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From the Publisher"'A unique participant's account of everyday death and life,' the jacket says. That sense of existential inversion is what comes across most strongly in this book, more strongly than even Levi's greatest work can convey."
"Venezia reports soberly and seemingly without emotion - and yet the book becomes breathtaking in its forcefulness."
Holocaust and Genocide Studies
"Venezia's experiences during the war is at once both fascinating and disturbing. His description of prewar Salonika and his complicated ethnic/national background certainly help illuminate our picture of the multicultural societies of Europe that the Second World War nearly completely eliminated. He also captures the violence and brutality of Auschwitz in a very readable fashion. His descriptions of the inhumanity of the camp will remain with me for quite some time."
H-Net: Humanities and Social Science Reviews Online
"A deeply sincere, unadorned description of Venezia's journey through hell ... There are few, if any, better descriptions of the impact of massive psychic trauma on the human soul."
Jewish Book World
"Venezia comes across as a very reliable witness. His language is clear, and he certainly does not idealize the members of the 'Sonderkommando' or his own role in the extermination process. It is a detailed and heartbreaking story, told in very restrained language."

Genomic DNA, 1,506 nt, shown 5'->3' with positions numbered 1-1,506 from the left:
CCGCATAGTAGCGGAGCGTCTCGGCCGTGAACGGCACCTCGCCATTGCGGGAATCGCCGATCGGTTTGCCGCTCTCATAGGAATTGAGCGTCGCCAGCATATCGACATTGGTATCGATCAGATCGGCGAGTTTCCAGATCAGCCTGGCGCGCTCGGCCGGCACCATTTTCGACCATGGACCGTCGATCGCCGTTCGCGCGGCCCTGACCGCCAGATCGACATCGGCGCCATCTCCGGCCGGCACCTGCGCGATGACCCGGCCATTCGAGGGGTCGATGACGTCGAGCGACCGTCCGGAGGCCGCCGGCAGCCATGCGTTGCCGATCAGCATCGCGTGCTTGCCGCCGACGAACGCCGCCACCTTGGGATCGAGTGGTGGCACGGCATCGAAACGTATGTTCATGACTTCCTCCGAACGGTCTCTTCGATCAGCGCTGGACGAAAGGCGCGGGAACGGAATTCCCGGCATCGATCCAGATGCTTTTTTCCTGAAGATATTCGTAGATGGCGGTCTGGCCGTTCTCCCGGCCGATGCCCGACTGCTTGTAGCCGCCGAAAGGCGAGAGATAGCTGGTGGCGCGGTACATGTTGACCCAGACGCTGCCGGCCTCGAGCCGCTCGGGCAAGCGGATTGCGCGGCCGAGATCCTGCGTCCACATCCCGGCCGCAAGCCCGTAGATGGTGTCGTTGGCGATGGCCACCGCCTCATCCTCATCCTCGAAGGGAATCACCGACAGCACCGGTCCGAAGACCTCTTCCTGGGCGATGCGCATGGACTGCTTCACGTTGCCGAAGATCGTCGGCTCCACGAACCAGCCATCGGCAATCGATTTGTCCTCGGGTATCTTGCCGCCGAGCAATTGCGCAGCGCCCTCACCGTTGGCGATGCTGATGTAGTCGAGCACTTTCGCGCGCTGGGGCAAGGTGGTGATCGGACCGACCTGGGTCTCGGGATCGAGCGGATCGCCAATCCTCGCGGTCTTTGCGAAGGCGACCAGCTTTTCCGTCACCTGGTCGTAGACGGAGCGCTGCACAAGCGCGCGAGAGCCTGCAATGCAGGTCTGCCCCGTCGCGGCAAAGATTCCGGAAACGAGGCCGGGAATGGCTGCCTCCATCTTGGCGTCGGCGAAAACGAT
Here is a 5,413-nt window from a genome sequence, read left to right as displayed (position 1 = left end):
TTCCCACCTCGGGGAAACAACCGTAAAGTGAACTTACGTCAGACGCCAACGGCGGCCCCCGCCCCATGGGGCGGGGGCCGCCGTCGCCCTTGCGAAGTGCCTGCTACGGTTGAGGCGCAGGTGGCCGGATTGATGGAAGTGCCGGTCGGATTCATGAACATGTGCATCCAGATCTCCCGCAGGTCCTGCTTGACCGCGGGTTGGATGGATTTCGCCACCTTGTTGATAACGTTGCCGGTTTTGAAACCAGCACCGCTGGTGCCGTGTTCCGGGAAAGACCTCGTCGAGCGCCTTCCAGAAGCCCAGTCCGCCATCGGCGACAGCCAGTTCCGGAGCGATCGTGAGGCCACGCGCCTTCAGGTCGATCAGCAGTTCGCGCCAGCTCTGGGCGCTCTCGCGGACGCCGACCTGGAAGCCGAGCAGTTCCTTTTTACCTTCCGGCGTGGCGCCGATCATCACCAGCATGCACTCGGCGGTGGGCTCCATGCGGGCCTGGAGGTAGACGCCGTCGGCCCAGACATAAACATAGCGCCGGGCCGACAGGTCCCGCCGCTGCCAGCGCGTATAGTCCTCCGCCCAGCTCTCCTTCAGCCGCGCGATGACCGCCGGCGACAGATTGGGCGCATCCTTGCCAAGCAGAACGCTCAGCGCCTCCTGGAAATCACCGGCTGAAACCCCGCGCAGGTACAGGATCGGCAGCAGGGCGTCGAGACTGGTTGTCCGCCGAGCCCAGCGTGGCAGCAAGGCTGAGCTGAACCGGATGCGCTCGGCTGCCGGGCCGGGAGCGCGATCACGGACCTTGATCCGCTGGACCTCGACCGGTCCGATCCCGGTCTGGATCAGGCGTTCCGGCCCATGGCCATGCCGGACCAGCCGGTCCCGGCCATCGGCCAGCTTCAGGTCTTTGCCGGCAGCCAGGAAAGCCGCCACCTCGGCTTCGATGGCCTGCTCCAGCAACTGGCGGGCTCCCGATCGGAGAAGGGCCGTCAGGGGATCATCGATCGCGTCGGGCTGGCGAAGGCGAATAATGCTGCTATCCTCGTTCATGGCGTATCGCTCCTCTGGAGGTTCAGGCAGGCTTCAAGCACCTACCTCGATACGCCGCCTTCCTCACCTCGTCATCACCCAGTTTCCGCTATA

Journal of Contemporary History
"A harrowingly matter-of-fact account."
"Most Sonderkommando members were systematically killed by the SS. But fate allowed Shlomo Venezia to survive, and the horrific privilege to bear witness."
"Shlomo Venezia's unnervingly dispassionate personal record demands to be heard. Interviewer Beatrice Prasquier's brusque questions, answered with painful truthfulness, bring home the lifelong scars this Greek Italian Jew must carry from the ever-present memories of the numberless innocents he helped lead to their grotesque slaughter."
"What is remarkable is on the one hand the lack of anger, the simple language dealing with events that are unforgettable and beyond reality, and on the other hand the fact of Venezia's daily life ever since ... He has never, in his mind, lived outside the camp."
"I read many accounts of former deportees, and each time they take me back to life in the camp. But the story told by Shlomo Venezia is especially overwhelming because it is the only complete eye-witness account that we have from a survivor of the Sonderkommandos."
"This holocaust survivor's testimony, like all others, will be read with fear and trembling."
Elie Wiesel, Nobel Laureate